A new way to gather DNA for testing. A better tool for training healthcare workers. Improved physical therapy. An innovative approach to stem cell therapy. These technologies are all under development at regional universities and have been funded by the latest round of the University City Science Center’s QED Proof-of-Concept Program.
Launched in 2009, the program provides a boost to novel university-born technologies with market potential, bridging the gap between academic research and commercialization. To date, 28 funded QED projects have attracted over $15 million in follow-on funding and led to seven licensed technologies.
QED goes to the heart of the Center's mission as a nonprofit organization that supports early-stage innovation. In its latest funding round -- the eighth -- QED awarded $600,000 to support researchers at the University of Delaware, Penn State University and Rutgers. The awards are half funded by the Science Center and half by the researchers’ institutions.
The four awardees were selected from a pool of 62 applicants and 12 universities in the Greater Philadelphia region.
Amy Cowperthwait of the University of Delaware is revolutionizing healthcare training by addressing the shortcomings of mannequin simulation. A qualified nurse, Cowperthwait has teamed up with lead engineer Amy Bucha to develop a tool for teaching healthcare workers airway management in emergency situations, improving patient safety and providing feedback from the patient’s perspective.
Dr. Judith Deutsch, professor of rehabilitation and movement science at the Rutgers University School of Health Related Professions, led a team of physical therapists and engineers to create a customized low-cost rehabilitation technology that selectively tracks movement and heart rate. The technology will aid in balance, mobility, coordination and fitness training for older adults as well as persons with neurologic and musculoskeletal conditions such as a stroke.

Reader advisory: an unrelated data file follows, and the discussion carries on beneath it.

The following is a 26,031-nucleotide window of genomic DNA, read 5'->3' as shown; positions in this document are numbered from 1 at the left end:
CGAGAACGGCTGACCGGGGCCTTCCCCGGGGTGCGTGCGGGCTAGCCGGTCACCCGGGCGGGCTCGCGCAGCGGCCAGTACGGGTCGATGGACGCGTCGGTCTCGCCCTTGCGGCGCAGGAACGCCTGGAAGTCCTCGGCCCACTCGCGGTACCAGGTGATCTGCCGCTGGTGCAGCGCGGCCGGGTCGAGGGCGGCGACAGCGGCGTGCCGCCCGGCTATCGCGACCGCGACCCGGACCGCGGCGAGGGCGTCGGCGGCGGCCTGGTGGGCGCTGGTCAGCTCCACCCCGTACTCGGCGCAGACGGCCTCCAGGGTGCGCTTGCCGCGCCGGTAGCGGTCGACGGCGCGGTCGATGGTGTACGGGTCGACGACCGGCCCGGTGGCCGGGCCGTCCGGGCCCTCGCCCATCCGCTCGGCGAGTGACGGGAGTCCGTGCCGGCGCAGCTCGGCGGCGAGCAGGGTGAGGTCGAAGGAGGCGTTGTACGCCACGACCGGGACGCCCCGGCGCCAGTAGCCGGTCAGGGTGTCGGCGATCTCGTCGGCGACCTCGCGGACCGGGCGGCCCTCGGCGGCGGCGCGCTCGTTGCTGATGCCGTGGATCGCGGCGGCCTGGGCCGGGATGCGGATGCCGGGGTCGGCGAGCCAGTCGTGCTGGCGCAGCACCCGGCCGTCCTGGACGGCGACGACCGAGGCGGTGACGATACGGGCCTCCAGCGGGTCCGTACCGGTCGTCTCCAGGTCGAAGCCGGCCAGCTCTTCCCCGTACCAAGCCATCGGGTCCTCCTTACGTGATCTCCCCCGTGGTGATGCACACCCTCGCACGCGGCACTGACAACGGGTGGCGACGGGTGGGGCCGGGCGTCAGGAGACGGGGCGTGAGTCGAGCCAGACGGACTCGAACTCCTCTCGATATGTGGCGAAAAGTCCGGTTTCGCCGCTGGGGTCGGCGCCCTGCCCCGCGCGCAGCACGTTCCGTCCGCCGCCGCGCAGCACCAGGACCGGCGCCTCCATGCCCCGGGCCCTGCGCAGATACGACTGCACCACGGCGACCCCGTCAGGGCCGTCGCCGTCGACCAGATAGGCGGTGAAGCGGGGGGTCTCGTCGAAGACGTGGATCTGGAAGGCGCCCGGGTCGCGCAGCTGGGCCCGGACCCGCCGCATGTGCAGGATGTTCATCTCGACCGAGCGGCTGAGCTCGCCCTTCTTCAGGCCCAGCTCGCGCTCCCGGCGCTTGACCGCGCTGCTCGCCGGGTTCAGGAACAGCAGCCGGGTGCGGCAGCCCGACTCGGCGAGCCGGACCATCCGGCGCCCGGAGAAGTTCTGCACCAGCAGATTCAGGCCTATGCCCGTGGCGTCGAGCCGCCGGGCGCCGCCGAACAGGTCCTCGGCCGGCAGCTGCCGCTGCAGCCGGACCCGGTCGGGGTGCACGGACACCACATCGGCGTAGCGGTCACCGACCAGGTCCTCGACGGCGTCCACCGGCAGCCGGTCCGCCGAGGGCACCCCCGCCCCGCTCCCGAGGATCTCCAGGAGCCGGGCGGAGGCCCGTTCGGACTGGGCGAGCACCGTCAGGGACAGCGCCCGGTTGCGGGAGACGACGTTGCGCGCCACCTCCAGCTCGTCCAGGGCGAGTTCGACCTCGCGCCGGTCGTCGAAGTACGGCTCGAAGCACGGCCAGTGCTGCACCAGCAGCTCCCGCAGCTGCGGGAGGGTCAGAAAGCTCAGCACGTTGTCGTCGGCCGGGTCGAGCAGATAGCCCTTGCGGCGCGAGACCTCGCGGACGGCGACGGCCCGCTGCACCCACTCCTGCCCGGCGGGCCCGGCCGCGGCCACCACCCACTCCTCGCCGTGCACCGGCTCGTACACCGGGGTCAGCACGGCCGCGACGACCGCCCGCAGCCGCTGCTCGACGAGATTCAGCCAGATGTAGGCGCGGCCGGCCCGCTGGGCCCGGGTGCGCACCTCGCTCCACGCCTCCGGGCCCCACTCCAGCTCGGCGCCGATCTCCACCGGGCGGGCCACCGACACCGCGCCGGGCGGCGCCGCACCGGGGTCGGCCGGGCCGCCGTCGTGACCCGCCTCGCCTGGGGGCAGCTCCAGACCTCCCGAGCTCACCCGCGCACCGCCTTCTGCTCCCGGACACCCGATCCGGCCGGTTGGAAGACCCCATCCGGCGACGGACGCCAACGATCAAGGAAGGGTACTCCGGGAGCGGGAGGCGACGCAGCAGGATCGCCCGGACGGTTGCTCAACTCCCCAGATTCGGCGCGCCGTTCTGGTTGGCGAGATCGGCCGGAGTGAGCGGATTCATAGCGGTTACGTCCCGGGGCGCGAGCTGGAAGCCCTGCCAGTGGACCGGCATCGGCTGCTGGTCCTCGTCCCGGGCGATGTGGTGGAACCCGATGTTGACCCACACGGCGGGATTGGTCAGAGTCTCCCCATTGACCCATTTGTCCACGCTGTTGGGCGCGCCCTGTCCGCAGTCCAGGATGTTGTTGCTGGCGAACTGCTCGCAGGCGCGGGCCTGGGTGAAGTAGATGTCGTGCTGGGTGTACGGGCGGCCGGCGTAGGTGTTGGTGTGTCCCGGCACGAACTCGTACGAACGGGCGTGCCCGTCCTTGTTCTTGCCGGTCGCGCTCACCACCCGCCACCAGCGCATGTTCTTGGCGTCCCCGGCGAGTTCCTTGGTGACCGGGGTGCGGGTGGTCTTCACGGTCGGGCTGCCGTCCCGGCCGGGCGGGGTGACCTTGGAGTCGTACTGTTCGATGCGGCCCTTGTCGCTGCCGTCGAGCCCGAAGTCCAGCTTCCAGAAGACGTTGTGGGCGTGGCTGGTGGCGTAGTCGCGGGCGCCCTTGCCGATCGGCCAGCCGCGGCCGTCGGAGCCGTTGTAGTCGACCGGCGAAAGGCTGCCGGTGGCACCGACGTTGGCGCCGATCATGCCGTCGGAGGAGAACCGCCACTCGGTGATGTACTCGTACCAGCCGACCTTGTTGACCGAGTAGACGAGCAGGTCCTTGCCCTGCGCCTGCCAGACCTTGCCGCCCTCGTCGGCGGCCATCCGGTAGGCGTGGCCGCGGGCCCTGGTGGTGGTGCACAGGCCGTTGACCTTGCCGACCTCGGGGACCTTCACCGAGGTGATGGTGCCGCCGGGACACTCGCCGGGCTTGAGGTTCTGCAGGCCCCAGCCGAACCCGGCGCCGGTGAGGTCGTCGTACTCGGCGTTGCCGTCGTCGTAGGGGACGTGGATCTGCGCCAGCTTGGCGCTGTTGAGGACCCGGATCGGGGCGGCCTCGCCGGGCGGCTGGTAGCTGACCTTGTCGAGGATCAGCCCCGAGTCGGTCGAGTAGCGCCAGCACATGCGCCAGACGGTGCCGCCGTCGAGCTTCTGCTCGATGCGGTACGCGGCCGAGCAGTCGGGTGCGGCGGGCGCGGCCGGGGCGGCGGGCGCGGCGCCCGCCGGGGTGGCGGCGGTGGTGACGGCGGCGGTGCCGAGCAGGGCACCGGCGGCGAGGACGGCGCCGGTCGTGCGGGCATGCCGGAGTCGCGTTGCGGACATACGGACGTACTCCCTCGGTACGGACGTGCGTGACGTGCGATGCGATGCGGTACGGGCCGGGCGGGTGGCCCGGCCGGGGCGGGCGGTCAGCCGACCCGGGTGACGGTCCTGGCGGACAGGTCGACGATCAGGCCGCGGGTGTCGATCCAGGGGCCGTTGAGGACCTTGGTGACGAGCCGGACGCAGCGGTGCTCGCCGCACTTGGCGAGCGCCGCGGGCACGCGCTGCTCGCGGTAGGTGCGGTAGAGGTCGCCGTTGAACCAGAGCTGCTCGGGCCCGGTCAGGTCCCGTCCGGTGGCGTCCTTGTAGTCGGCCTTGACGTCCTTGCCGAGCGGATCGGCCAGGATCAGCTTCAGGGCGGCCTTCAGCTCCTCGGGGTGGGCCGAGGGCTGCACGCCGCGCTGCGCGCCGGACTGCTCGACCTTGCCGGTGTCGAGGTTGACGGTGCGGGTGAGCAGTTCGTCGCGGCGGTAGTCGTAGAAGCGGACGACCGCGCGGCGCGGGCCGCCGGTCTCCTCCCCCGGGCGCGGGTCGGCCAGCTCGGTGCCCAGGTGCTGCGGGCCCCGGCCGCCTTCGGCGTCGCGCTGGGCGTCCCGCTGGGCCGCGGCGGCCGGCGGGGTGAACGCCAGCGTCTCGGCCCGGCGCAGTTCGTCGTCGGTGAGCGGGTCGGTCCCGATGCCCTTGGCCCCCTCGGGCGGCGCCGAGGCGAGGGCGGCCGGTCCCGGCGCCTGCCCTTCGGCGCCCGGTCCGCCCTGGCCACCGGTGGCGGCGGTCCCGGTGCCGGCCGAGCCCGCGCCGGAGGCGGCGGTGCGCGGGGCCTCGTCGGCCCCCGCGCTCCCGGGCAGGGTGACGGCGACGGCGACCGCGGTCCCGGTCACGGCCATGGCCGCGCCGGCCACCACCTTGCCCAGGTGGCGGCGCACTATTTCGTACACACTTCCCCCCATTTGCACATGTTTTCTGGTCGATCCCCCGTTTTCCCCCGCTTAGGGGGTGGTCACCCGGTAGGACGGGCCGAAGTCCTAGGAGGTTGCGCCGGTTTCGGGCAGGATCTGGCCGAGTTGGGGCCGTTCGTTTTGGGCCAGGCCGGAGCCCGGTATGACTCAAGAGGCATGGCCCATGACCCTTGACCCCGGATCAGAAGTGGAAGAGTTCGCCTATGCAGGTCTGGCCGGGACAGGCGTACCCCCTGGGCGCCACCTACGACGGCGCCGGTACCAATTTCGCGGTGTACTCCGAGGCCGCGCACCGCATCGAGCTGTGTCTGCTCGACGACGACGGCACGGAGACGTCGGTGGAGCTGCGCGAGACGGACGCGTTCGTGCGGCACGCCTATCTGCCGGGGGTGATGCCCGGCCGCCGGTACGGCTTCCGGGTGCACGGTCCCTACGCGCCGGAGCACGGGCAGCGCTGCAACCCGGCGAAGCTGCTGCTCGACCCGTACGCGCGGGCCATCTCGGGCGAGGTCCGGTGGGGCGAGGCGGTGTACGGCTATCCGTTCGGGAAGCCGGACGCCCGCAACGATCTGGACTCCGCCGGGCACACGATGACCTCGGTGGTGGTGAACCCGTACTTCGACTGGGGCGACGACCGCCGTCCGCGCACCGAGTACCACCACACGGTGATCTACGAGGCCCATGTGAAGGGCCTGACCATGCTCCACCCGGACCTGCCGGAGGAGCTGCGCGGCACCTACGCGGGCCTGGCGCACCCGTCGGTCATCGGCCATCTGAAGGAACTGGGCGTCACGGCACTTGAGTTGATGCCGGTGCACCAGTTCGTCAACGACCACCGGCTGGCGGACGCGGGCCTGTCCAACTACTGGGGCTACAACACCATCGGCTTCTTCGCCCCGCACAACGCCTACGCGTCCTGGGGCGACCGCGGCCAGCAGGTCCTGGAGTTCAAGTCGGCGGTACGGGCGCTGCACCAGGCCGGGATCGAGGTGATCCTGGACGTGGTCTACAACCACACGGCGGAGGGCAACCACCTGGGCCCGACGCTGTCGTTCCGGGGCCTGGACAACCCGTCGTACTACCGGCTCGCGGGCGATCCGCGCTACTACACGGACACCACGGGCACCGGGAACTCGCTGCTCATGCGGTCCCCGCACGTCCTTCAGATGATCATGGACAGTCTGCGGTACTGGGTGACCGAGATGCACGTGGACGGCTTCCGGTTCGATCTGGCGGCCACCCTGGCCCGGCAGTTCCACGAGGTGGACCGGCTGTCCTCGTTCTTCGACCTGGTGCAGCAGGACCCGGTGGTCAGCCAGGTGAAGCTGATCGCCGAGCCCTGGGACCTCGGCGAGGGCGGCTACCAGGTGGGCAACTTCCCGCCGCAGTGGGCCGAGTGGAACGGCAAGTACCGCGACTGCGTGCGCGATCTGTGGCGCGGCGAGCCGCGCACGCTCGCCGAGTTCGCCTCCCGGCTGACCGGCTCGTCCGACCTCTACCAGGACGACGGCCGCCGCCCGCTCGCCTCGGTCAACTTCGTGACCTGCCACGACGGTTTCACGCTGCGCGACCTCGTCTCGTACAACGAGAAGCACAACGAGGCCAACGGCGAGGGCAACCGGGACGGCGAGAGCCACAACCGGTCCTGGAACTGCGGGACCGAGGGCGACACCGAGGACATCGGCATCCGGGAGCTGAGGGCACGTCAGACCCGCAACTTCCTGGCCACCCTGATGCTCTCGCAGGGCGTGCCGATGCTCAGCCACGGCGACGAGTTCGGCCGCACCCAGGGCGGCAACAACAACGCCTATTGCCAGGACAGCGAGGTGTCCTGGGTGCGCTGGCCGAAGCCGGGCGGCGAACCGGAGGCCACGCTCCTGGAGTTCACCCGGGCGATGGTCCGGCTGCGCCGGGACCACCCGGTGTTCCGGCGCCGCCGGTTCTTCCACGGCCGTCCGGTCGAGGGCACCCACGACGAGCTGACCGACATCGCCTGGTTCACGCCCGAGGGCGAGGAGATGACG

Dr. Melik Demirel of Penn State is using proteins to coat the surfaces of biomedical swabs, improving DNA capture. These swabs will allow gene analysis from even tiny amounts of blood or other biological samples; the DNA swab industry is the primary market for this product.
Dr. KiBum Lee, an associate professor of chemistry and chemical biology at Rutgers, is developing an innovative platform for programming human patient-derived stem cells for use in stem-cell therapies. His methods would help people with incurable and debilitating diseases and disorders. Lee's strategy is unlike conventional approaches because it doesn’t rely on the use of viruses to modify the cells' genes.
"The QED program excels at finding innovative, commercially relevant solutions for pressing problems in healthcare and life sciences," notes Science Center President and CEO Stephen S. Tang. "Our latest round looked for innovative approaches to collaboration as it emphasized partnerships between two groups that don’t typically work together: medical professionals and engineers. Putting together these groups’ different skill sets and perspectives -- as exemplified by Amy Cowperthwait’s and Judith Deutsch’s projects -- creates another path to improving patient care. You can expect to see more of these special emphasis areas in the future."